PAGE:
Aries Merritt, a fews days in his life, by Larry Eder

College Station, Texas, photo by Shoe Addicts

We are spending a few days with Aries Merritt, the world record holder in the 110m hurdles, the London Olympic gold medalist and 2012 World Indoor Champion. He is coached by Andreas Behm and Vince Anderson, and trains at Texas A & M. 

Here is the first piece that we have done on Aries and the significance of his World Record. 

Thumbnail image for Aries-Merritt-(13).jpg
Aries Merritt, 
photo from Peter Baker Studios

Aries Merritt is the world record holder in the 110 meter hurdles. Hurdle races are one of the great traditions in the sport of track and field. 

Over the next few days, I will spend some time observing the man who ran the 110m hurdles in an earth shattering 12.80 seconds. No one has run faster. 

Last September, on a wonderfully cool and perfect night in Brussels, Aries Merritt had, for him, "an okay start. I did not want to false start, so I stayed in the block". 

That meant that Aries got out of the blocks okay, used seven steps to the first hurdle, and had the lead by the time he cleared the first hurdle. 

Hurdling is about " the controlling of your speed between hurdles". That little understatement was said by Renaldo Nehemiah, one of the greatest hurdles of all times and the man who broke the 13 second barrier for the 110 hurdles. 

First let me explain the misunderstanding about world records in the sport of track and field. In most of the 290 odd countries in the world, the great sports are soccer, then track and field. In fact, 209 countries participate in global track and field, with just a handful more competing in soccer. 

Most world records in track and field are amazingly high standards.To get near a world record, one must have great fitness, be in great racing shape, with either a fearless field or,in middle distances, a pacemaker.

A world record requires an athletic version of the perfect storm. Great weather conditions, a great track, a boisterous crowd and most likely, the end of season, where the athlete is calloused from racing. At the end of season, all athletes in track care about is fast races and perhaps a nice payday.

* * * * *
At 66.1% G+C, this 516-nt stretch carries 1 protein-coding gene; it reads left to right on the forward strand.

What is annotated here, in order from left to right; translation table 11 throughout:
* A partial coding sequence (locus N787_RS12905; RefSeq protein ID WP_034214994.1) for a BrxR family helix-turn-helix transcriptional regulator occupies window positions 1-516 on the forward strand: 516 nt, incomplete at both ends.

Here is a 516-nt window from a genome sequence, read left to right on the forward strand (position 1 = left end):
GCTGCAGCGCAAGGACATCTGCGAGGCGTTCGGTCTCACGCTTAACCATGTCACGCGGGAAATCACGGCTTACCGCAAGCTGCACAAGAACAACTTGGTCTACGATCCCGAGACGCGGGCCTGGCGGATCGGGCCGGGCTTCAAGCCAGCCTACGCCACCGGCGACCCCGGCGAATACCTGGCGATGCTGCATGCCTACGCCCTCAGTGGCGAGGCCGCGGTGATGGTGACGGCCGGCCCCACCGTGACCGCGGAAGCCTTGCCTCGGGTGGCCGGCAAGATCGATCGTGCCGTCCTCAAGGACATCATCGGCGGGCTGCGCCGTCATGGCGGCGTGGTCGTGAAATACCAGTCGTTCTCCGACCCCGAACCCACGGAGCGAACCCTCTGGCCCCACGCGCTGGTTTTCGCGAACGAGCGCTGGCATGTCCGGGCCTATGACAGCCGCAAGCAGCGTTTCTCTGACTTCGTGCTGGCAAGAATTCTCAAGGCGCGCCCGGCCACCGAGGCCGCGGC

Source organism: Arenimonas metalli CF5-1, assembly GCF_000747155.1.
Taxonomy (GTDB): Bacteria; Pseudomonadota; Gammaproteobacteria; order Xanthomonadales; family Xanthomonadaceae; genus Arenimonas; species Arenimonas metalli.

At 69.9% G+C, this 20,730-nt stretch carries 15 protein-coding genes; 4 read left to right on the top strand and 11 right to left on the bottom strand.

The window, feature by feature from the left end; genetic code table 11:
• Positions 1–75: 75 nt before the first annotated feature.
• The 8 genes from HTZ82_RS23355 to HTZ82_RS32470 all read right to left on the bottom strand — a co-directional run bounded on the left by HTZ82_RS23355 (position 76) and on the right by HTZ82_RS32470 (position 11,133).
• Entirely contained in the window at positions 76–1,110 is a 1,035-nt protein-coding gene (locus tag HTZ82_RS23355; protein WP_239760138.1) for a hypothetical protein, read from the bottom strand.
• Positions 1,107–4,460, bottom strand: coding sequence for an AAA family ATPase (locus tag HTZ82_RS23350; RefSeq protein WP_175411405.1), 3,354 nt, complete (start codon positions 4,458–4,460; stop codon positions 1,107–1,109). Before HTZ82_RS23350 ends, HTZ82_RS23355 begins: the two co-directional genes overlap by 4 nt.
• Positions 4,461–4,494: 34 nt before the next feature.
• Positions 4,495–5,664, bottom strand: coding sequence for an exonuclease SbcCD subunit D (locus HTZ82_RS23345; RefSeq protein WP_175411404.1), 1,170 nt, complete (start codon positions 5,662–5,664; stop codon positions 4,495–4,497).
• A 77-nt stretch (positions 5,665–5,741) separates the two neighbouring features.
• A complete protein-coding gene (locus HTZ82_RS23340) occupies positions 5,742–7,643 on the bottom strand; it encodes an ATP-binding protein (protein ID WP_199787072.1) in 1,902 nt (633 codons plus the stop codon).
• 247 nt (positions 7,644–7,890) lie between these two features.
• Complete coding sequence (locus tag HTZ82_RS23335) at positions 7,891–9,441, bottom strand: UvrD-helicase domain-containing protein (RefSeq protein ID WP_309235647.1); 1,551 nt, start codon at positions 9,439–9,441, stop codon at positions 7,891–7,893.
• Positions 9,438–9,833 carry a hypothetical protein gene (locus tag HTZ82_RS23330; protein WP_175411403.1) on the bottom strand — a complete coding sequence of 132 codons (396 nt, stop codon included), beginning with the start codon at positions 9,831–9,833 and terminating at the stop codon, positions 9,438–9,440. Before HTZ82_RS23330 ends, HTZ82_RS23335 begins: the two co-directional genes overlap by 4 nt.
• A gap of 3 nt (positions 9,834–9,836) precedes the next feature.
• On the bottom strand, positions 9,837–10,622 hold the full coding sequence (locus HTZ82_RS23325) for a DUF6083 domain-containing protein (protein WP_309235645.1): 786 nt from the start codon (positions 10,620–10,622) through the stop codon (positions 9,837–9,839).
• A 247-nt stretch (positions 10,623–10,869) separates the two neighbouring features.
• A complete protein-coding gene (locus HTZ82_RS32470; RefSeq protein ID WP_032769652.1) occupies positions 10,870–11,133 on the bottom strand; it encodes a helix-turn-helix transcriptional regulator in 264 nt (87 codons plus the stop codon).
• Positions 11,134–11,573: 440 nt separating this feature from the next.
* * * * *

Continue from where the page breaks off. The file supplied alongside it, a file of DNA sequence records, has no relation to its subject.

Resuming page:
Little things count: a better start, seven steps before the first hurdle  instead of eight, and then three steps between every other hurdle, leaning at finish, all add to a race. 
Aries Merritt trains in College Station Texas. He works eight months of the year on perfecting his event, then races three months of the year. 

When one meets an athlete of Aries' talent, one is taken aback about how relaxed he is. How does a man or women put all that focus, talent and agility into 12.80 seconds? Aries is pretty relaxed off the track, and very businesslike on the track, well, until after the race. 

In London, last August, Aries ran four races under 13 seconds in three days. His Olympic victory was flawless. A strong start, driving over the hurdles, staying on the ground for just moments before seven stepping between another hurdle. Repeat the effort ten times, then, dive for the tape. 

2012 started off well for Aries Merritt when, in March, he defeated 2004 Chinese superstar Liu Xiang at the World Indoors over 60m hurdles. The 60m hurdles is a sprint start and run to finish for Aries. In Istanbul, Aries Merritt pulled an incredible run and a great start to his year. 

So, over the next two days, we will learn what makes Aries Merritt tick. We think you will enjoy it!

Thanks for joining us!

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